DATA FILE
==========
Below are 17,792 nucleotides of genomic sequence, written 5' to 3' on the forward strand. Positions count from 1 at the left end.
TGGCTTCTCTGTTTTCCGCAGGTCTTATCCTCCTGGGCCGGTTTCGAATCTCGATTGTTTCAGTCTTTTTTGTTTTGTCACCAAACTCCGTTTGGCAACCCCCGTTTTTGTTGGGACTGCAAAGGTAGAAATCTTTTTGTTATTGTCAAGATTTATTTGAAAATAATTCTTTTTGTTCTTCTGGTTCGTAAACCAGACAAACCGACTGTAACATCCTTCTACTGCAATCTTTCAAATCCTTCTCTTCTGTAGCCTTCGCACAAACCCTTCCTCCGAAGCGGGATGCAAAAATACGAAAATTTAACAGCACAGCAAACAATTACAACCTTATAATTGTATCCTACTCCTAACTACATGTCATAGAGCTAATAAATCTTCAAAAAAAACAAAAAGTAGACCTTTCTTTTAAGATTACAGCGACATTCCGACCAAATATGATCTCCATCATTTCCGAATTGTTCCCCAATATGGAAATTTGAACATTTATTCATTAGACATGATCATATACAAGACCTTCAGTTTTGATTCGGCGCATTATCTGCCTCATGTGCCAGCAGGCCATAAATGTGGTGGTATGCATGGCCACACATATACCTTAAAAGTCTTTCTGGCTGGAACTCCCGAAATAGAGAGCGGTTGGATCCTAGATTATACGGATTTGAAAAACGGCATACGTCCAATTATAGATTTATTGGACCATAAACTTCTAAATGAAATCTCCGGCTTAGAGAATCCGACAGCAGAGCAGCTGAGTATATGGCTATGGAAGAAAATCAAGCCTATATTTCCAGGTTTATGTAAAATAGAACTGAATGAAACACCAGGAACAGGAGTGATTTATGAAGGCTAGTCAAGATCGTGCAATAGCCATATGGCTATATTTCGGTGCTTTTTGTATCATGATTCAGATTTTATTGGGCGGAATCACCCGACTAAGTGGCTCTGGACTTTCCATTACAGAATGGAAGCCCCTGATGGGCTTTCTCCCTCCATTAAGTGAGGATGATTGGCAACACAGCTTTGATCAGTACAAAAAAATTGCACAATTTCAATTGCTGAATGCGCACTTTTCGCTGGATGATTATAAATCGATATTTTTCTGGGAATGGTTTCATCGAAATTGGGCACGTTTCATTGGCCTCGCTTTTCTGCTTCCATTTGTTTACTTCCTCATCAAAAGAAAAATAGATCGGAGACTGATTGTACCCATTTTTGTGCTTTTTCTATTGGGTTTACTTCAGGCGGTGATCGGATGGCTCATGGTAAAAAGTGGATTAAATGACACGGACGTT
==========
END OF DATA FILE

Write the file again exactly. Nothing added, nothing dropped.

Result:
Below are 17,792 nucleotides of genomic sequence, written 5' to 3' on the forward strand. Positions count from 1 at the left end.
TGGCTTCTCTGTTTTCCGCAGGTCTTATCCTCCTGGGCCGGTTTCGAATCTCGATTGTTTCAGTCTTTTTTGTTTTGTCACCAAACTCCGTTTGGCAACCCCCGTTTTTGTTGGGACTGCAAAGGTAGAAATCTTTTTGTTATTGTCAAGATTTATTTGAAAATAATTCTTTTTGTTCTTCTGGTTCGTAAACCAGACAAACCGACTGTAACATCCTTCTACTGCAATCTTTCAAATCCTTCTCTTCTGTAGCCTTCGCACAAACCCTTCCTCCGAAGCGGGATGCAAAAATACGAAAATTTAACAGCACAGCAAACAATTACAACCTTATAATTGTATCCTACTCCTAACTACATGTCATAGAGCTAATAAATCTTCAAAAAAAACAAAAAGTAGACCTTTCTTTTAAGATTACAGCGACATTCCGACCAAATATGATCTCCATCATTTCCGAATTGTTCCCCAATATGGAAATTTGAACATTTATTCATTAGACATGATCATATACAAGACCTTCAGTTTTGATTCGGCGCATTATCTGCCTCATGTGCCAGCAGGCCATAAATGTGGTGGTATGCATGGCCACACATATACCTTAAAAGTCTTTCTGGCTGGAACTCCCGAAATAGAGAGCGGTTGGATCCTAGATTATACGGATTTGAAAAACGGCATACGTCCAATTATAGATTTATTGGACCATAAACTTCTAAATGAAATCTCCGGCTTAGAGAATCCGACAGCAGAGCAGCTGAGTATATGGCTATGGAAGAAAATCAAGCCTATATTTCCAGGTTTATGTAAAATAGAACTGAATGAAACACCAGGAACAGGAGTGATTTATGAAGGCTAGTCAAGATCGTGCAATAGCCATATGGCTATATTTCGGTGCTTTTTGTATCATGATTCAGATTTTATTGGGCGGAATCACCCGACTAAGTGGCTCTGGACTTTCCATTACAGAATGGAAGCCCCTGATGGGCTTTCTCCCTCCATTAAGTGAGGATGATTGGCAACACAGCTTTGATCAGTACAAAAAAATTGCACAATTTCAATTGCTGAATGCGCACTTTTCGCTGGATGATTATAAATCGATATTTTTCTGGGAATGGTTTCATCGAAATTGGGCACGTTTCATTGGCCTCGCTTTTCTGCTTCCATTTGTTTACTTCCTCATCAAAAGAAAAATAGATCGGAGACTGATTGTACCCATTTTTGTGCTTTTTCTATTGGGTTTACTTCAGGCGGTGATCGGATGGCTCATGGTAAAAAGTGGATTAAATGACACGGACGTT